In 2005, Nintendo unveiled the Wii at the Electronic Entertainment Expo - but it showed the console without its controller.
In 2011, Nintendo has come to Los Angeles and shown a controller, but not a console. Kind of.
After some slightly muddled messaging at today's grand unveiling in the Nokia Theatre, confusion reigned. Was this touch-screen controller a handheld computing device in its own right? A new interface for Wii? Those were Wii remotes people were waving around, and the sports games and Mario Bros. in the promotional video looked awfully familiar.
So let's be clear: Wii U is a new console capable of HD resolutions, and having considerably more graphical power than Wii.
But you'd be forgiven for not picking this up, because in its playable demos, Nintendo has chosen to highlight a few novel interactions and gameplay possibilities of the controller rather than Wii U's grunt. Several demos feature familiar Miis and Mario characters running around simple, colourful environments - albeit in crisp HD.
At a preview event immediately after the Nintendo conference, you could just glimpse Wii U's sleek, curved remodelling of the Wii base unit design through glass letterboxes in locked cabinets. (Presumably these were empty shells accompanied by hidden dev kits.) Meanwhile, the only graphically intensive demo, a Legend of Zelda themed 'HD Experience', was interactive but not actually playable. The message was clear: we'll get to this part later.
Today's star, then, is the part of Wii U you can pick up. Good job it's absolutely sensational.
"As soon as you pick that controller up, you understand the genius of Nintendo's idea."
The Wii U controller is Nintendo hardware design at its absolute best. It displays innovation, lateral thinking, supreme ergonomics and a finish that, while not luxurious, makes you happy the instant you pick it up.
It actually has more in common with the DS than the Wii remote, and not just because it presents you with a second gameplay screen. It's rich with unexpected features and offers a subtly different way of relating to games, rather than a single high-concept gimmick.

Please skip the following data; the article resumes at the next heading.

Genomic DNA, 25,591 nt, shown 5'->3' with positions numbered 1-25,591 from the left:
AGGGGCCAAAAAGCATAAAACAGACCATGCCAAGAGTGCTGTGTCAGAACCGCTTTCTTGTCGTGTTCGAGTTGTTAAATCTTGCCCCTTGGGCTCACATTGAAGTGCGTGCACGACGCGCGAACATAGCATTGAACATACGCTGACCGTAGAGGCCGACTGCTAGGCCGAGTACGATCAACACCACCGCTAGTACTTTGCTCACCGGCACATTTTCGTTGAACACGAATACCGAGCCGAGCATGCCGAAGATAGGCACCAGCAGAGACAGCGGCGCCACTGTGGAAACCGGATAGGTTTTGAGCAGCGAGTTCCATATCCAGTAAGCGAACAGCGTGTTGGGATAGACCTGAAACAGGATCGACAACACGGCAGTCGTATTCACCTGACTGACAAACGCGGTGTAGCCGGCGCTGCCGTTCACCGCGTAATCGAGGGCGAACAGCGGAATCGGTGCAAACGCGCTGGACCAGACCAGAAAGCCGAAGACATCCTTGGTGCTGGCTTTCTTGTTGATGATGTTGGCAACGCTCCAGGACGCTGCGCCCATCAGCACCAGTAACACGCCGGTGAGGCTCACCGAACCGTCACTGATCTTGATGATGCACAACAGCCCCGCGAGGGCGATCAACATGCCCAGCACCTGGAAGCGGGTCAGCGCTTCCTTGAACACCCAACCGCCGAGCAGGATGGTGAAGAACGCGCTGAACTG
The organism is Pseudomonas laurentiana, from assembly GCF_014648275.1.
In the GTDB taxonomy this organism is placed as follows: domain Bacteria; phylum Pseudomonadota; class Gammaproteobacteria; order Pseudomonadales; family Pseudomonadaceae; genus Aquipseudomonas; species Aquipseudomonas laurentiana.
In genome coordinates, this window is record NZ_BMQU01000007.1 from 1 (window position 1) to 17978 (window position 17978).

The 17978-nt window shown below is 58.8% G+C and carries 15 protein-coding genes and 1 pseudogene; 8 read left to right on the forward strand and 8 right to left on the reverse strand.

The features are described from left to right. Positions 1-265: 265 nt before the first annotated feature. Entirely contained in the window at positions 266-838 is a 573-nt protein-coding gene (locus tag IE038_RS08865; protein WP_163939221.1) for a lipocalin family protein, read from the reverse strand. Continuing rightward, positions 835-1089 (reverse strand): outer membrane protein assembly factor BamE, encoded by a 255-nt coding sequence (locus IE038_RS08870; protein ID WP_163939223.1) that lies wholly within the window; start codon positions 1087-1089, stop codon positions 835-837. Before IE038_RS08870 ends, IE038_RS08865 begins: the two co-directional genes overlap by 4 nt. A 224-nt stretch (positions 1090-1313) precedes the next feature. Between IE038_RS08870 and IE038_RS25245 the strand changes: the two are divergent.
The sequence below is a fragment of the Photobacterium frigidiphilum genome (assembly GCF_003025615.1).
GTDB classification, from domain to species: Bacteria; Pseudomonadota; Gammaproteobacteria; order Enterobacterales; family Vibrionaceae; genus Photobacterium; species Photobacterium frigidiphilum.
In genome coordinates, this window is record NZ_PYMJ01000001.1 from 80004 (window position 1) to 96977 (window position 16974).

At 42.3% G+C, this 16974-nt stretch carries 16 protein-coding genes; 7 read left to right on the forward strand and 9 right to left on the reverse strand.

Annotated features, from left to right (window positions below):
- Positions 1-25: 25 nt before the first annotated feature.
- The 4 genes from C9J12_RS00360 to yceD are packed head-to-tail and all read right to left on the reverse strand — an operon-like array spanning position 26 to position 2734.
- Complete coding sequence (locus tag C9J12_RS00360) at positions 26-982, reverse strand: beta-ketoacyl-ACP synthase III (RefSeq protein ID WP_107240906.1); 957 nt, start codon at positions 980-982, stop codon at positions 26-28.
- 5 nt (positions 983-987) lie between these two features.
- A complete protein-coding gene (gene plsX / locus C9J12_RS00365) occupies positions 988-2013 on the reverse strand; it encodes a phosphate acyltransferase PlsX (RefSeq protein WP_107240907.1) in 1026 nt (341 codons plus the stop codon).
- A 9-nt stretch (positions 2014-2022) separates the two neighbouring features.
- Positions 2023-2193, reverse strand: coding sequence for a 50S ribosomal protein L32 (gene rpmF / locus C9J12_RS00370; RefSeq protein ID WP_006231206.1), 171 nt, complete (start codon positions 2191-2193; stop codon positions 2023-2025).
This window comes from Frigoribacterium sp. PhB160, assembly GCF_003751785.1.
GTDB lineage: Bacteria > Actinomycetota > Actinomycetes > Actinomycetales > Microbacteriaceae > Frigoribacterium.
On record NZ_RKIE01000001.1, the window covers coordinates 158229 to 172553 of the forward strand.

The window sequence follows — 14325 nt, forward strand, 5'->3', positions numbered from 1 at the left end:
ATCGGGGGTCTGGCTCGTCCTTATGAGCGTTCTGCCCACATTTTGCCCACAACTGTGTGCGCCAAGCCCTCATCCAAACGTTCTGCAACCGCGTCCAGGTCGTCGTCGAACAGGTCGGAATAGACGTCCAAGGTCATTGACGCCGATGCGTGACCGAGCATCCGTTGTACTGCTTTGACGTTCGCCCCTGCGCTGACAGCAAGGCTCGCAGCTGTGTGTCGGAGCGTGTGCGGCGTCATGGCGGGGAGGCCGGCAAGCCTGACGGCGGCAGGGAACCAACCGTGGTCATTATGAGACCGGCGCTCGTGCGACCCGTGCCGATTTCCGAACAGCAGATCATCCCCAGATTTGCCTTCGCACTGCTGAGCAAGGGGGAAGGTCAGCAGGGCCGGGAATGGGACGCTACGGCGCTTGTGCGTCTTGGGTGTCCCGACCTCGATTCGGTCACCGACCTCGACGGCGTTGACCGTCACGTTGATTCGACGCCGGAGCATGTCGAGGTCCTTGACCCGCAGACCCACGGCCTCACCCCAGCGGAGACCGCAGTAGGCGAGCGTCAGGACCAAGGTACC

And with its full suite of physical controls, its touch screen and its impressively sensitive gyroscope, it offers precision and control feedback the Wii remote simply does not. Also, crucially, it ensures Wii U is fully compatible with standard gaming control layouts and interfaces.
It's big, but very light and extremely comfortable to hold. A pronounced ridge across the back makes it easy to grip and it has that classic Nintendo rugged-plastic feel, with a matte surface. It's friendly rather than slick, and feels reassuringly familiar - the similarity now being with tablet devices, phones and portable consoles rather than a TV remote. The size is perfect for a device that will never leave the home; although we don't know what's inside it, or what its range is, we do know that the controller is useless without the base unit.
Large triggers on the back, bumpers and the twin analogue sliders are all perfectly positioned and pleasingly tactile. The d-pad and face buttons are a little more out of the way. The decision to go for 3DS-style 'circle pad' sliders with a flat profile rather than proper analogue sticks seems odd initially; but it's probably to make them more discreet, and to be fair they don't seem to give away anything in precision.